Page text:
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Pharmacy World & Science

, Volume 29, Issue 2, pp 81–89 | Cite as

Frequency, nature and determinants of pharmaceutical consultations provided in private by Dutch community pharmacists

  • Marcel J. Kooy
  • Wouter S. Dessing
  • Esther F. Kroodsma
  • Steven R. J. G. Smits
  • Esther H. Fietje
  • Martine Kruijtbosch
  • Peter A. G. M. De SmetEmail author
Original Paper

Abstract

Objective

According to a report published by the federation of Dutch patients’ associations, patients would like to see a pharmacist, who acts more as a personal adviser. This raised the question, how often Dutch community pharmacists have personal consultations with their patients in daily practice, on which factors this depends, and what kind of topics are discussed during these meetings.

Setting

Community pharmacies in the Netherlands

Method

A questionnaire was distributed among 800 randomly selected pharmacies. Questions were restricted to consultations characterized by one-to-one contact, drug therapy related content, and adequate privacy. These consultations were labelled as pharmaceutical consultations in private to distinguish them from other contacts between pharmacists and patients.

Main outcome measure

Number, content, and character of consultations.

Results

198 (24.8%) community pharmacies responded. The pharmacists provide an average of roughly 1.2 consultations in private per working day. The vast majority of respondents provided face-to-face and telephone consultations (94.4 and 91.9%, respectively), only a minority gave consultations by e-mail (30.8%). These consultations primarily dealt with topics related to medication safety. The mean overall time spent was 290 min per month. A relatively high frequency of personal consultations was significantly associated with the absolute number of full-time equivalent pharmacists in the pharmacy.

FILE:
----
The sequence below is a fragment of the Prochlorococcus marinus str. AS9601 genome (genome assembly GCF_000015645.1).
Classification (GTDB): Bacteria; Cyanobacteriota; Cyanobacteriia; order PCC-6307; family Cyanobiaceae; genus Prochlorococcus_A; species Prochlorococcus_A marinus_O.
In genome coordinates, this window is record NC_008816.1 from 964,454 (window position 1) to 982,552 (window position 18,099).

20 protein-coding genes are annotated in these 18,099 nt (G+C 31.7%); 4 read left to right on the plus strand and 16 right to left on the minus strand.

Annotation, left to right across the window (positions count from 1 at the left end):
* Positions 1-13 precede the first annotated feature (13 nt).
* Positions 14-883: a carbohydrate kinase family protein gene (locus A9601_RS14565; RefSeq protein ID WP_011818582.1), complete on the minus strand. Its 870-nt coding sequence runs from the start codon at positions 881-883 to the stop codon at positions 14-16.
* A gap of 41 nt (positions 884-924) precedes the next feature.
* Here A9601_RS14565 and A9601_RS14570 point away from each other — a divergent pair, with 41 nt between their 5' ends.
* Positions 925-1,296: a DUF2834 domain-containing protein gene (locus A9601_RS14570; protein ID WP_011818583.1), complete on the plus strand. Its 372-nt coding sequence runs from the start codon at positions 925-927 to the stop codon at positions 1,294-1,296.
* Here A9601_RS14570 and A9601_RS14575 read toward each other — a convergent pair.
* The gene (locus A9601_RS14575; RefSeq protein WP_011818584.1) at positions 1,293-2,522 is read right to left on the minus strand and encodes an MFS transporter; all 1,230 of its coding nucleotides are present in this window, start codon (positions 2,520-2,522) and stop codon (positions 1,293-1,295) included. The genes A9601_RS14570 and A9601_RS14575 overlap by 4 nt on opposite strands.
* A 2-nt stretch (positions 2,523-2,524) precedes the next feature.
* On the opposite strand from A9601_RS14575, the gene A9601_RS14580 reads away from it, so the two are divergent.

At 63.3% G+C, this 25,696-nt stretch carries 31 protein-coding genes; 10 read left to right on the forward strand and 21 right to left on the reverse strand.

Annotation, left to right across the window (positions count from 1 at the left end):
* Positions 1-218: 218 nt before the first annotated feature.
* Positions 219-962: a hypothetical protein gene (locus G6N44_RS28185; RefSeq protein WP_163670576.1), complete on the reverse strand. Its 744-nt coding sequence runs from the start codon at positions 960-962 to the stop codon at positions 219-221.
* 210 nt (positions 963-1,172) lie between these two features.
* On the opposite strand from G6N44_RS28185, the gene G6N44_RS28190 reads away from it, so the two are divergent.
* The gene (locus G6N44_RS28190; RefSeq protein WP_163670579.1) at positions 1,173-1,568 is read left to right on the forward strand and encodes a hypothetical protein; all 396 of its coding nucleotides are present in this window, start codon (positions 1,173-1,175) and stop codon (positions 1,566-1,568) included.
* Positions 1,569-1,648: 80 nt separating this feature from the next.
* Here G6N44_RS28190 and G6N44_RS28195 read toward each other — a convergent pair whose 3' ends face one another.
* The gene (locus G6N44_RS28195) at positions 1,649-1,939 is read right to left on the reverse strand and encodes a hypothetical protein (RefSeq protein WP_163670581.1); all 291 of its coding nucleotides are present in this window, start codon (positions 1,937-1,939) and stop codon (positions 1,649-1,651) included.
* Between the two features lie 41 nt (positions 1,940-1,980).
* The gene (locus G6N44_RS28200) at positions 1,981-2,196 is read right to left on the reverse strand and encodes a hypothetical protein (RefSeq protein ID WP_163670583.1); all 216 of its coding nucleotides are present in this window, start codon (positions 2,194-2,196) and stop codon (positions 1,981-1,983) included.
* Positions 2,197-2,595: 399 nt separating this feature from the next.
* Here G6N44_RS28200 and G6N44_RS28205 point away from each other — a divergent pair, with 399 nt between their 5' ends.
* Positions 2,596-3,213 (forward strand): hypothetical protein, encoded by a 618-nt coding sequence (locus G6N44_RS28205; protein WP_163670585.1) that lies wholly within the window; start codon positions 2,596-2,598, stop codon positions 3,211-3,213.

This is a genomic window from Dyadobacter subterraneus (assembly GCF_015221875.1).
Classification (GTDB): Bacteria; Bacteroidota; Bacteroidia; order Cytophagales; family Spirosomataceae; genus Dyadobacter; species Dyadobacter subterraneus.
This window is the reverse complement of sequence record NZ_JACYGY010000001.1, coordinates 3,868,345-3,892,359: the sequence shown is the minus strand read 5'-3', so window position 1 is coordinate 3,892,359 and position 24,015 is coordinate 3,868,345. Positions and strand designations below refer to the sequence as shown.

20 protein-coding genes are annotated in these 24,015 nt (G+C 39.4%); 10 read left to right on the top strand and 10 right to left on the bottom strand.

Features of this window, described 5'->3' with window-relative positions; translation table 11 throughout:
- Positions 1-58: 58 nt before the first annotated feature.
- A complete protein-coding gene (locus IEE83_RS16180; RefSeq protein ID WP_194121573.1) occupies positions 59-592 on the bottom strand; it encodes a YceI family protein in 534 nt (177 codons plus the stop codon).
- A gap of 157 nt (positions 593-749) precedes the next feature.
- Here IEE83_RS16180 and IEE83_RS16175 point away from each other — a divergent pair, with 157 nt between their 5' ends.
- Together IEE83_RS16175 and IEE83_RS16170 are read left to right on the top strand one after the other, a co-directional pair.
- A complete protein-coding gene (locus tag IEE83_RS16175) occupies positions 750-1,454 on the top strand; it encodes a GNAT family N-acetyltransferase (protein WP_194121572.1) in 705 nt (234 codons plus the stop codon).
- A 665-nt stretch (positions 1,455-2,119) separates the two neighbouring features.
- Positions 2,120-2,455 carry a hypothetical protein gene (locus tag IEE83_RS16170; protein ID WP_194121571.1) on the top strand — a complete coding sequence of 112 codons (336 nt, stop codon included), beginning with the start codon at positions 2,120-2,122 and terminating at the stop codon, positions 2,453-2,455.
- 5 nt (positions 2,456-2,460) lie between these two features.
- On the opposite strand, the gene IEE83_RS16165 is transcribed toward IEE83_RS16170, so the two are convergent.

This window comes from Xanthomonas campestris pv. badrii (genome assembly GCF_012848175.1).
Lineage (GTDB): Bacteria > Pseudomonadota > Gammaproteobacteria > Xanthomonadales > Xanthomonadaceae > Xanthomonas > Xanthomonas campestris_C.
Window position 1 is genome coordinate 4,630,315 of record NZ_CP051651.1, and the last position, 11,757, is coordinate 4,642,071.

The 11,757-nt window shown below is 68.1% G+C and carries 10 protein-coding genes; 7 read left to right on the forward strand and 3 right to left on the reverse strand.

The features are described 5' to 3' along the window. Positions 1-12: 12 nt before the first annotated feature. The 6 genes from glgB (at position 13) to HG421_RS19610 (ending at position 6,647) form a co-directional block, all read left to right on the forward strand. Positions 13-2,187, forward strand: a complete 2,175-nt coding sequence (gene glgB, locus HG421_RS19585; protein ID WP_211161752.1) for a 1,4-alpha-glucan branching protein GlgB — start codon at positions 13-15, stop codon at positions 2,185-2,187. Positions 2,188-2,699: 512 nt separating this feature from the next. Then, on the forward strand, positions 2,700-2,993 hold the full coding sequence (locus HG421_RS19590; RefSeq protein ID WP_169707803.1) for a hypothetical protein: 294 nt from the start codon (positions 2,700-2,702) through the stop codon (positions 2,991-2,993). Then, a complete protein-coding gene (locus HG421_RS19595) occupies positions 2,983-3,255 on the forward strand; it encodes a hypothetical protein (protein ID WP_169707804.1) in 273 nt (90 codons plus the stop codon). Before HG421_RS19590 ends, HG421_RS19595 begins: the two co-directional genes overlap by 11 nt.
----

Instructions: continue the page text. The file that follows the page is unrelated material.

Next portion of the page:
Conclusion

The frequency of pharmaceutical consultations in private is low, but may be improved by reorganisation of the pharmacist’s activities. The possibility of personal consultations by e-mail is not yet well-developed. Further research is needed to assess the patient’s view of pharmaceutical consultations in private.

Keywords

Outpatients Pharmaceutical care Consultations Evaluation study Pharmacists Pharmaceutical services Community pharmacy services The Netherlands 

Notes

Possible conflict of interest

Peter De Smet works for the Scientific Institute Dutch Pharmacists, which is financially dependent on the Royal Dutch Society of Pharmacy (the professional pharmaceutical association in The Netherlands).

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Copyright information

© Springer Science+Business Media, LLC 2006

Authors and Affiliations

  • Marcel J. Kooy
    • 1
  • Wouter S. Dessing
    • 2
  • Esther F. Kroodsma
    • 3
  • Steven R. J. G. Smits
    • 4
  • Esther H. Fietje
    • 5
  • Martine Kruijtbosch
    • 6
  • Peter A. G. M. De Smet
    • 7
    Email author
  1. 1.Apotheek KoningAmsterdamThe Netherlands
  2. 2.Apotheek aan ZeeNoordwijkThe Netherlands
  3. 3.LLOYDS Apotheek MolenwijkAmsterdamThe Netherlands
  4. 4.Apotheek de KorenaerThe HagueThe Netherlands
  5. 5.Science Shop Medicines, Faculty of PharmacyState University UtrechtUtrechtThe Netherlands
  6. 6.SIR Institute for Pharmacy Practice ResearchLeidenThe Netherlands
  7. 7.Department of Clinical PharmacyUniversity Medical Centre Radboud University NijmegenNijmegenThe Netherlands

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